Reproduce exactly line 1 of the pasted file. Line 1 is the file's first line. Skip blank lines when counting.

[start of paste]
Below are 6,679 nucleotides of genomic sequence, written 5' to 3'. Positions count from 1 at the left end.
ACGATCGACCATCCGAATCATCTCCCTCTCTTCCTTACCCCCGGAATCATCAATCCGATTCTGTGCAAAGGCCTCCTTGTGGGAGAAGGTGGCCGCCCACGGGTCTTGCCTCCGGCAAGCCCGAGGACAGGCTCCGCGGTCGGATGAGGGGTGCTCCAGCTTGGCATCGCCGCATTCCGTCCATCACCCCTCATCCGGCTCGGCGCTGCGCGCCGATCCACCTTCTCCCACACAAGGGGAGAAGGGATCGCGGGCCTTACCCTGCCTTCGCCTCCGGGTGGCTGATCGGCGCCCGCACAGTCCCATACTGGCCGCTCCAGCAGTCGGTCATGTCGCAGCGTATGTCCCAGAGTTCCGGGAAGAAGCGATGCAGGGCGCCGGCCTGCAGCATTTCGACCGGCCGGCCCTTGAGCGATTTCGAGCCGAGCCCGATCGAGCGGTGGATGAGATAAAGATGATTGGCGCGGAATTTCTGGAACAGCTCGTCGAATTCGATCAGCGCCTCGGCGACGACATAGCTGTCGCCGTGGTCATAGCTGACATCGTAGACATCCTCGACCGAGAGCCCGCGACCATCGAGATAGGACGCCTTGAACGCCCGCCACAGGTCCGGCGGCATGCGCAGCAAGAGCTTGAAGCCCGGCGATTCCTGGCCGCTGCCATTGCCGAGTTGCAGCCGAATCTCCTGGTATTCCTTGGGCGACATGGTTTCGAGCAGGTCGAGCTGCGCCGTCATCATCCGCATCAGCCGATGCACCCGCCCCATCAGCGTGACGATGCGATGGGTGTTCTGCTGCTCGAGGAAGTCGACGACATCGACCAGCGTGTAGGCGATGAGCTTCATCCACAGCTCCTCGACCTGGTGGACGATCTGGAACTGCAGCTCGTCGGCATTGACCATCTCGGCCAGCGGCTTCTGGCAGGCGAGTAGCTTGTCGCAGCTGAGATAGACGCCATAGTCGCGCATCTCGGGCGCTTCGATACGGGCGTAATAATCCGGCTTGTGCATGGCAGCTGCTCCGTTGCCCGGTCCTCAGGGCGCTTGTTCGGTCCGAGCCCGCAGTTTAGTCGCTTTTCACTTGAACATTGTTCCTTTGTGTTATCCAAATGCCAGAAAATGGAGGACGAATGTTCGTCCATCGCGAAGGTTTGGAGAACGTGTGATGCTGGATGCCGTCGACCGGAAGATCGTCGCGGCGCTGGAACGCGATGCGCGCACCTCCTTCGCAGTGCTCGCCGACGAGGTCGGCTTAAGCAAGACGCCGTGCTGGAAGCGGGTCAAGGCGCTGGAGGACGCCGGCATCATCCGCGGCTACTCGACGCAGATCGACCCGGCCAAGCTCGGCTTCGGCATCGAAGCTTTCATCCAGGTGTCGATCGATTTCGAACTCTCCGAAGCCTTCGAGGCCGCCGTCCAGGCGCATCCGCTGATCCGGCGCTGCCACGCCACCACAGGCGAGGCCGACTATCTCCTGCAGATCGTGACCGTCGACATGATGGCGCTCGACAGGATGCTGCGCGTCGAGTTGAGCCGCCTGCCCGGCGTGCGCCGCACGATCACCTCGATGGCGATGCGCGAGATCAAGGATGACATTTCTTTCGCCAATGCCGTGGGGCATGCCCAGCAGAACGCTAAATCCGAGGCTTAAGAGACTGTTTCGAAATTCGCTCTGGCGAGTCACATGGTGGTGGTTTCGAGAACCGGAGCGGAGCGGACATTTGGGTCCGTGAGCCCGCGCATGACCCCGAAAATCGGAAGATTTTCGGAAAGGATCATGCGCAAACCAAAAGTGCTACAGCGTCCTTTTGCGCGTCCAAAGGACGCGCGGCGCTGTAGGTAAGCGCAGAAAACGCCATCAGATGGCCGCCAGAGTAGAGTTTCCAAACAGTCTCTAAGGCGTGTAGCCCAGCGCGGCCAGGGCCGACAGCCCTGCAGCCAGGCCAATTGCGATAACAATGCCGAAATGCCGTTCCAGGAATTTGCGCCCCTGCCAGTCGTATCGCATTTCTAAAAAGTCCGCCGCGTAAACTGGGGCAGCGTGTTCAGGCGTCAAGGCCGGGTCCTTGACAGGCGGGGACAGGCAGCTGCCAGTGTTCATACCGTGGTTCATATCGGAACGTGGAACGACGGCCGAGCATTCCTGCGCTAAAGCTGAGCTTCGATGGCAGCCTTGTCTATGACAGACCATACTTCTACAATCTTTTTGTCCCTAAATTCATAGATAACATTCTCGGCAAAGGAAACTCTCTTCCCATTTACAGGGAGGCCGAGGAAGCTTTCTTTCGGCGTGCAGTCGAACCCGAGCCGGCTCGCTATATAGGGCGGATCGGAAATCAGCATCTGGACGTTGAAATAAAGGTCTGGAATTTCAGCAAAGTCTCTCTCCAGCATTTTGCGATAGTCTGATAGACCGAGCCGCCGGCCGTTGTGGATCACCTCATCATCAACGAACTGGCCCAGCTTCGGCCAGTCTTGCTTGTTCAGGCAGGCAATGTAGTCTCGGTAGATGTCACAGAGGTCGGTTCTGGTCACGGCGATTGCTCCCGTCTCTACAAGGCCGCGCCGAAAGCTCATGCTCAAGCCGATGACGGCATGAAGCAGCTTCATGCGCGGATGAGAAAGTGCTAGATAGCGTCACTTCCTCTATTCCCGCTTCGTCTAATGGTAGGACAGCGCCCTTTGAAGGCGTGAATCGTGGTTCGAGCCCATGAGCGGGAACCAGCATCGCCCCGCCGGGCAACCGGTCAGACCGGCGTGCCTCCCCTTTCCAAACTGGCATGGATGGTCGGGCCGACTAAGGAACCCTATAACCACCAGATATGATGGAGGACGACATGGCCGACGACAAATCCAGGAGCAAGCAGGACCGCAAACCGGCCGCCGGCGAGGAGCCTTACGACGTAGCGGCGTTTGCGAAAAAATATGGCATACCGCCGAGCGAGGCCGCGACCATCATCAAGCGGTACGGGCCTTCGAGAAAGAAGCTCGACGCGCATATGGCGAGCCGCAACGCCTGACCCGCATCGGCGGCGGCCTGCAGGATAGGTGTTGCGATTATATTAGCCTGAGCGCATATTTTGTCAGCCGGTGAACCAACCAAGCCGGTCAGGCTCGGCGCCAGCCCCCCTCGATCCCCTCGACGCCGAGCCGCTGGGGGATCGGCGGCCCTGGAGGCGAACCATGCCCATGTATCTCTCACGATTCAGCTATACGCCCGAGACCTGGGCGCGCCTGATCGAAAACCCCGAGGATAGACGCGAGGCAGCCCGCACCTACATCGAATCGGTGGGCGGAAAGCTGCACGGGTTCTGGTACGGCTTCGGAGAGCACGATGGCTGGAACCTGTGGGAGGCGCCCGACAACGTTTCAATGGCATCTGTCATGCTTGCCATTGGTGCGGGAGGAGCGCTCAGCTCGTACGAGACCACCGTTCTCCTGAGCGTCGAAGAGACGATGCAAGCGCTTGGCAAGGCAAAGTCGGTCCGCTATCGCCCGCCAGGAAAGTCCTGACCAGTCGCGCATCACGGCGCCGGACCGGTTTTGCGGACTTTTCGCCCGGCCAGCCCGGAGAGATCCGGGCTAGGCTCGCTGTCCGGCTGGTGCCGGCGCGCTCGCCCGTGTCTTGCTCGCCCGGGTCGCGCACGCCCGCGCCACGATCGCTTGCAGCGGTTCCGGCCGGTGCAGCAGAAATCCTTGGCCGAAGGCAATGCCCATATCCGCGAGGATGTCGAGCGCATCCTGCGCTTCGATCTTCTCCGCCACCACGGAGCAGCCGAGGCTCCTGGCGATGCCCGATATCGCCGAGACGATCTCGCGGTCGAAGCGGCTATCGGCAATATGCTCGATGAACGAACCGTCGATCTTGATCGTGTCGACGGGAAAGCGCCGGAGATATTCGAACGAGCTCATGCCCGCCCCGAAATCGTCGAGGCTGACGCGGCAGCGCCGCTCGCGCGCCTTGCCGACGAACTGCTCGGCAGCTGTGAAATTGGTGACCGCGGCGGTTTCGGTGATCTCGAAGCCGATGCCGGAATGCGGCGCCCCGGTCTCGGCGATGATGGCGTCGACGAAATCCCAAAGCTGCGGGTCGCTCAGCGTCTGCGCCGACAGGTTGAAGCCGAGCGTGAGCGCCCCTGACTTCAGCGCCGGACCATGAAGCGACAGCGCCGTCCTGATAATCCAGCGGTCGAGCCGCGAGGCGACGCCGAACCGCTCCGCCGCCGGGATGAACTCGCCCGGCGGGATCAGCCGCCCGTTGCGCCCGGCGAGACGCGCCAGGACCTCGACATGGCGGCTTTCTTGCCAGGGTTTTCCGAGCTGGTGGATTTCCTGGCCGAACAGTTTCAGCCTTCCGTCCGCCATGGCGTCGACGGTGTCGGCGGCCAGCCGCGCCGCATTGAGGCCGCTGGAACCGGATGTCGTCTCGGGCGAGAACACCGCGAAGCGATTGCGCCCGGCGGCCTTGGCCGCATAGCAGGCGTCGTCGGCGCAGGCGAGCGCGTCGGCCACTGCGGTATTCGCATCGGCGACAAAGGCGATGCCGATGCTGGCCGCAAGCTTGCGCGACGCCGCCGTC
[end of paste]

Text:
Below are 6,679 nucleotides of genomic sequence, written 5' to 3'. Positions count from 1 at the left end.